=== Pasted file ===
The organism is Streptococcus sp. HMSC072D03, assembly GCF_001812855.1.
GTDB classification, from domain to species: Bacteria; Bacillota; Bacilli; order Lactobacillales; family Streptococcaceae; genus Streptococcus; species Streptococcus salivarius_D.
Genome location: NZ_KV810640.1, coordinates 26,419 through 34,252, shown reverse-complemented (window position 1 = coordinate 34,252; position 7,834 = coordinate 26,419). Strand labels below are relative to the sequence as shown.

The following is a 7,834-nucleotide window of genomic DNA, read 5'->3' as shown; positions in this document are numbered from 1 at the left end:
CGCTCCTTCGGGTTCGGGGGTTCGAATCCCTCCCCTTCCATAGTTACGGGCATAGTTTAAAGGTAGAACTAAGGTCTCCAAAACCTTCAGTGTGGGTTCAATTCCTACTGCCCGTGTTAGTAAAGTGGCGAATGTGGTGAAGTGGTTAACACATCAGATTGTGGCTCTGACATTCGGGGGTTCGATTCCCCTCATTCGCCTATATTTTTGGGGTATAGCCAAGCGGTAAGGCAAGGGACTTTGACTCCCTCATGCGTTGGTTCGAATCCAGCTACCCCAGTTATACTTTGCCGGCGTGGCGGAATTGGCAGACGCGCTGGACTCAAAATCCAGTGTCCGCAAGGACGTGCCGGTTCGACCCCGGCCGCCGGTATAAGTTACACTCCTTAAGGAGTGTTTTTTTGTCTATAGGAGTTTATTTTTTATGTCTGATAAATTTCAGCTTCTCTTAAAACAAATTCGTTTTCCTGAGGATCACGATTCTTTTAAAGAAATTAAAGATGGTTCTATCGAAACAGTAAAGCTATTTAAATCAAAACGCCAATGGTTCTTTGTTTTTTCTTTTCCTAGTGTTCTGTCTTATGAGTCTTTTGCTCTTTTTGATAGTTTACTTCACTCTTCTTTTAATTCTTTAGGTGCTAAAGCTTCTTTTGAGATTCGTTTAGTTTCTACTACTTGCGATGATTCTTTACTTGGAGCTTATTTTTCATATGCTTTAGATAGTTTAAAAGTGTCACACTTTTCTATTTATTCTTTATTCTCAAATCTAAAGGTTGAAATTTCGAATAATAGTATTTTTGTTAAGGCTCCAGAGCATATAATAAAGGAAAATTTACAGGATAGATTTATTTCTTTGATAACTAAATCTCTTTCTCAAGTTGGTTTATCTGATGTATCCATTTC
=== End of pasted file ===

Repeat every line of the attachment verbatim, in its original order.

The organism is Streptococcus sp. HMSC072D03, assembly GCF_001812855.1.
GTDB classification, from domain to species: Bacteria; Bacillota; Bacilli; order Lactobacillales; family Streptococcaceae; genus Streptococcus; species Streptococcus salivarius_D.
Genome location: NZ_KV810640.1, coordinates 26,419 through 34,252, shown reverse-complemented (window position 1 = coordinate 34,252; position 7,834 = coordinate 26,419). Strand labels below are relative to the sequence as shown.

The following is a 7,834-nucleotide window of genomic DNA, read 5'->3' as shown; positions in this document are numbered from 1 at the left end:
CGCTCCTTCGGGTTCGGGGGTTCGAATCCCTCCCCTTCCATAGTTACGGGCATAGTTTAAAGGTAGAACTAAGGTCTCCAAAACCTTCAGTGTGGGTTCAATTCCTACTGCCCGTGTTAGTAAAGTGGCGAATGTGGTGAAGTGGTTAACACATCAGATTGTGGCTCTGACATTCGGGGGTTCGATTCCCCTCATTCGCCTATATTTTTGGGGTATAGCCAAGCGGTAAGGCAAGGGACTTTGACTCCCTCATGCGTTGGTTCGAATCCAGCTACCCCAGTTATACTTTGCCGGCGTGGCGGAATTGGCAGACGCGCTGGACTCAAAATCCAGTGTCCGCAAGGACGTGCCGGTTCGACCCCGGCCGCCGGTATAAGTTACACTCCTTAAGGAGTGTTTTTTTGTCTATAGGAGTTTATTTTTTATGTCTGATAAATTTCAGCTTCTCTTAAAACAAATTCGTTTTCCTGAGGATCACGATTCTTTTAAAGAAATTAAAGATGGTTCTATCGAAACAGTAAAGCTATTTAAATCAAAACGCCAATGGTTCTTTGTTTTTTCTTTTCCTAGTGTTCTGTCTTATGAGTCTTTTGCTCTTTTTGATAGTTTACTTCACTCTTCTTTTAATTCTTTAGGTGCTAAAGCTTCTTTTGAGATTCGTTTAGTTTCTACTACTTGCGATGATTCTTTACTTGGAGCTTATTTTTCATATGCTTTAGATAGTTTAAAAGTGTCACACTTTTCTATTTATTCTTTATTCTCAAATCTAAAGGTTGAAATTTCGAATAATAGTATTTTTGTTAAGGCTCCAGAGCATATAATAAAGGAAAATTTACAGGATAGATTTATTTCTTTGATAACTAAATCTCTTTCTCAAGTTGGTTTATCTGATGTATCCATTTC